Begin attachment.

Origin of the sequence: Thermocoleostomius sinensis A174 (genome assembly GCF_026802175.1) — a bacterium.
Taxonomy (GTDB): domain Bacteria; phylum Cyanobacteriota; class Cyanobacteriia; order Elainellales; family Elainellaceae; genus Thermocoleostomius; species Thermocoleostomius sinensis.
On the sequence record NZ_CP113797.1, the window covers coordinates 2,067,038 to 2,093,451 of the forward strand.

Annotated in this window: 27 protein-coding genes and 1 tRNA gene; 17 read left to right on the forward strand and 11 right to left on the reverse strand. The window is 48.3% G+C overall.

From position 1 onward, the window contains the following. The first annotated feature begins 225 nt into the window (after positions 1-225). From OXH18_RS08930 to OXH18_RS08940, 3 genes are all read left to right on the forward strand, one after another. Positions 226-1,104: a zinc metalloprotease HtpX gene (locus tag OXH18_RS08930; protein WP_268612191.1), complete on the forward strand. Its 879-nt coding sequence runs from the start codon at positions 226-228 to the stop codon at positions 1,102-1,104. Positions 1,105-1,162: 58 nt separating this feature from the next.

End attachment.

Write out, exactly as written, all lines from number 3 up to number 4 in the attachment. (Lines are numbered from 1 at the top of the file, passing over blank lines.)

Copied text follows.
On the sequence record NZ_CP113797.1, the window covers coordinates 2,067,038 to 2,093,451 of the forward strand.

Annotated in this window: 27 protein-coding genes and 1 tRNA gene; 17 read left to right on the forward strand and 11 right to left on the reverse strand. The window is 48.3% G+C overall.